Tragedy Girls (2017) [Philadelphia Unnamed Film Festival 2017]

Two teenage girls obsessed with death and horror movies are building their online reputation. To do so, they exploit local deaths and events in their small town.

Based on an original screenplay by Justin Olson, Tragedy Girls is written by Chris Lee Hill and director Tyler MacIntyre. Together, this team builds a film that is part Mean Girls, part Heathers, part Scream, with a dusting of Ginger Snaps and Scream Queens. The film built here has many influences which is wears on its bloody sleeve and uses them to good effect creating a story set in high school, before prom, starting with a slasher getting caught and building with two girls trying to get fame from bad events and others’ suffering. The film creates a friendship between these two girls that is fun to watch and feel somewhat natural. They are popular girls but also into their own thing and not really the usually HBCs of high school. The two of them have an unhealthy obsession with death and getting famous to advance their agenda. They have odd ideas as to how to achieve this and don’t give up easily. They are typical, goal-minded teenagers with way too much time on their hands and very lax parents who don’t worry all that much about what they are up to. This leads to an interesting take on slasher, horror, and fame, all mixed together with the usual teenage angst and issues seen in high schools.

Playing the Tragedy Girls (with an s) are Brianna Hildebrand as Sadie Cunningham and Alexandra Shipp as McKayla Hooper. The both of them give interesting performances, especially Hilderand who looks to have a more nuanced style. Ship gives a good performance but has moments where the acting is a bit much and feels like over acting or hamming it up a bit. Playing the generic slasher, who is referred to as such, is Kevin Durand who does great work here playing the not so bright but definitely lethal Lowell. His performance is fun to watch and ads an unpredictable angle to the film.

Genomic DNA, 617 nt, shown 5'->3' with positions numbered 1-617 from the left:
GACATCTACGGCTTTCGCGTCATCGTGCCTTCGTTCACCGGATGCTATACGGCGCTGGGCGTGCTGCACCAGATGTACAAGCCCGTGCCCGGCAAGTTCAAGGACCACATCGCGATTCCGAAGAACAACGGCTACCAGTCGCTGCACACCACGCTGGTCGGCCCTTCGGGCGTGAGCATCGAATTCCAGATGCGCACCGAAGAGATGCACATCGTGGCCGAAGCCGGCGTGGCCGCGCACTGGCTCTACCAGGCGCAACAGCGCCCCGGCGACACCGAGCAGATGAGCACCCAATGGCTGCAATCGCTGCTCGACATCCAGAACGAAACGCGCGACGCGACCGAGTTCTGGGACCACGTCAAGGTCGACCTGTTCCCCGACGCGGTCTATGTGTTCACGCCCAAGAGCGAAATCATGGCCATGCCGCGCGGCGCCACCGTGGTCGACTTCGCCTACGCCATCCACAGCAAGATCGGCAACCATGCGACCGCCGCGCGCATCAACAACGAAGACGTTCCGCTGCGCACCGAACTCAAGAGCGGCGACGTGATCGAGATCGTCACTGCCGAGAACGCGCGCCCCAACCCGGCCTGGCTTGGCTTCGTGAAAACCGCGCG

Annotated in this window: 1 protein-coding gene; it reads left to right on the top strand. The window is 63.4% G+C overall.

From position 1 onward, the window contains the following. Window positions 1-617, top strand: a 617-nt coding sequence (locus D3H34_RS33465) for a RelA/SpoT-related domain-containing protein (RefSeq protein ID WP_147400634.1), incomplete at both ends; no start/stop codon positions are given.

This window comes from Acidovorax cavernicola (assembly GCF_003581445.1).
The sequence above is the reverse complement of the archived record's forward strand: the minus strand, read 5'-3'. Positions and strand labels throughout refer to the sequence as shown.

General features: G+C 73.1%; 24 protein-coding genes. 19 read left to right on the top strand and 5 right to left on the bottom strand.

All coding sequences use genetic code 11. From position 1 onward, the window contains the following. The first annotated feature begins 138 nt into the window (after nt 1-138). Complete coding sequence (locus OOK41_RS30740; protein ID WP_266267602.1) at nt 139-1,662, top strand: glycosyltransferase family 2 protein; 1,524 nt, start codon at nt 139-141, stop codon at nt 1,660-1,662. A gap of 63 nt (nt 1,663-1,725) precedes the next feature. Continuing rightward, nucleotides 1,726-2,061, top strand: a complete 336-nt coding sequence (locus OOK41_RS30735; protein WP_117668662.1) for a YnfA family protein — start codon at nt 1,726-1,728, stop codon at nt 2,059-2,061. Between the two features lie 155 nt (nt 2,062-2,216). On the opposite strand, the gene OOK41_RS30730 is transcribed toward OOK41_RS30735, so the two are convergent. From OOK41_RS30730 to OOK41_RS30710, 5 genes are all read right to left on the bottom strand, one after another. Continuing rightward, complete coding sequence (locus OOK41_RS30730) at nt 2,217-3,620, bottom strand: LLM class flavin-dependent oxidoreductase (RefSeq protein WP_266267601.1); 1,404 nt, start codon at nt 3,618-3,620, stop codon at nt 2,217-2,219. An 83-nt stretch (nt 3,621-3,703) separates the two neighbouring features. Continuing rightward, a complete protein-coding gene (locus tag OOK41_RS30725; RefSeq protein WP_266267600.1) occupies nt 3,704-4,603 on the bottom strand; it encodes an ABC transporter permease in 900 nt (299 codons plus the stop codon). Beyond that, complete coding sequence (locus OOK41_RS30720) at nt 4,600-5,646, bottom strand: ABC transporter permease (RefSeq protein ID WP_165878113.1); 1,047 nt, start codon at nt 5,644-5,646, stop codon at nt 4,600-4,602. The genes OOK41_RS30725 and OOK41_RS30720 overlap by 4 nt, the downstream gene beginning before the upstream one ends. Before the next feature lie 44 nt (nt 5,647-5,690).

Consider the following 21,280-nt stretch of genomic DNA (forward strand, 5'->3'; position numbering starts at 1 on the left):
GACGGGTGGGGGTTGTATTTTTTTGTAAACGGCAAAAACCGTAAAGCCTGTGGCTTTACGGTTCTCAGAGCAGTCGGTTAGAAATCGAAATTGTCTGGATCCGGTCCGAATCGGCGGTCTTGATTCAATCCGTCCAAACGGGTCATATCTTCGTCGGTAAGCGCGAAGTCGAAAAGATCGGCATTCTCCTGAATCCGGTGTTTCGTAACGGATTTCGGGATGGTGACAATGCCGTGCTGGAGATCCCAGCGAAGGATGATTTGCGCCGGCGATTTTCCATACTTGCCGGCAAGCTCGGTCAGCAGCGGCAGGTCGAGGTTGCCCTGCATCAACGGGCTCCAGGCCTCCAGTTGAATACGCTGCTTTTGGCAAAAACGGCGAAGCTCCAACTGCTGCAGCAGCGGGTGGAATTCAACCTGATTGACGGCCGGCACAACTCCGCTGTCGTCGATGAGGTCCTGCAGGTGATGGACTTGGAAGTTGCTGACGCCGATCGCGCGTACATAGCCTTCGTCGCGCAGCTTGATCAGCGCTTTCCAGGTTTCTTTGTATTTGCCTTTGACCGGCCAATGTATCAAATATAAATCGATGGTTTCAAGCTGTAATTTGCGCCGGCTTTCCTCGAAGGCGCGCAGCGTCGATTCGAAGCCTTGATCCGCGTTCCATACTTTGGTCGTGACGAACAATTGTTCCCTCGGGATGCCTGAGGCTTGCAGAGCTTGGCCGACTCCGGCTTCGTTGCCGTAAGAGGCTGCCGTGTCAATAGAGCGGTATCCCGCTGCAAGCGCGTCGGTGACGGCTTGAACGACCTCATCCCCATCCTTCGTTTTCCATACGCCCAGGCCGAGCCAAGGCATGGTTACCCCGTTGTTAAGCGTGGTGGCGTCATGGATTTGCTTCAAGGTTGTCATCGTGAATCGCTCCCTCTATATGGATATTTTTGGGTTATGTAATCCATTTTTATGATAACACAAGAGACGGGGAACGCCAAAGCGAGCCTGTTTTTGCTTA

As Tragedy Girls is a humoristic and caustic a bit take on slashers, the kills here are important. And they are fun! Here the kills are not particularly numerous, but they are enjoyable on a messed-up and bloody way. One in particular is really bloody and cool as hell (or is that hella?). The effects here are mostly practical with nods to other films including a very surprising one about halfway in. The effects here are bloody, a little bit gross, and just right for a slasher almost-send-up. The film uses them sparingly and the blood flows freely when it needs to. The grossness is there but not excessively so. It works as a slasher and a serial killer film on this front.

Tragedy Girls is one of those definitely self-aware horror-comedies that runs on dark humor and blood. The kills are fun, the high school setting works, the characters are interesting and not particularly annoying for teenagers (especially to an older viewer like this reviewer), and the film is entertaining. Tragedy Girls brings new life in the slasher sub-genre by spinning it on its head like Scream did and like Scream Queens wishes it had.

Tragedy Girls is playing at the Philadelphia Unnamed Film Festival on Friday, September 29th. Tickets can be purchased at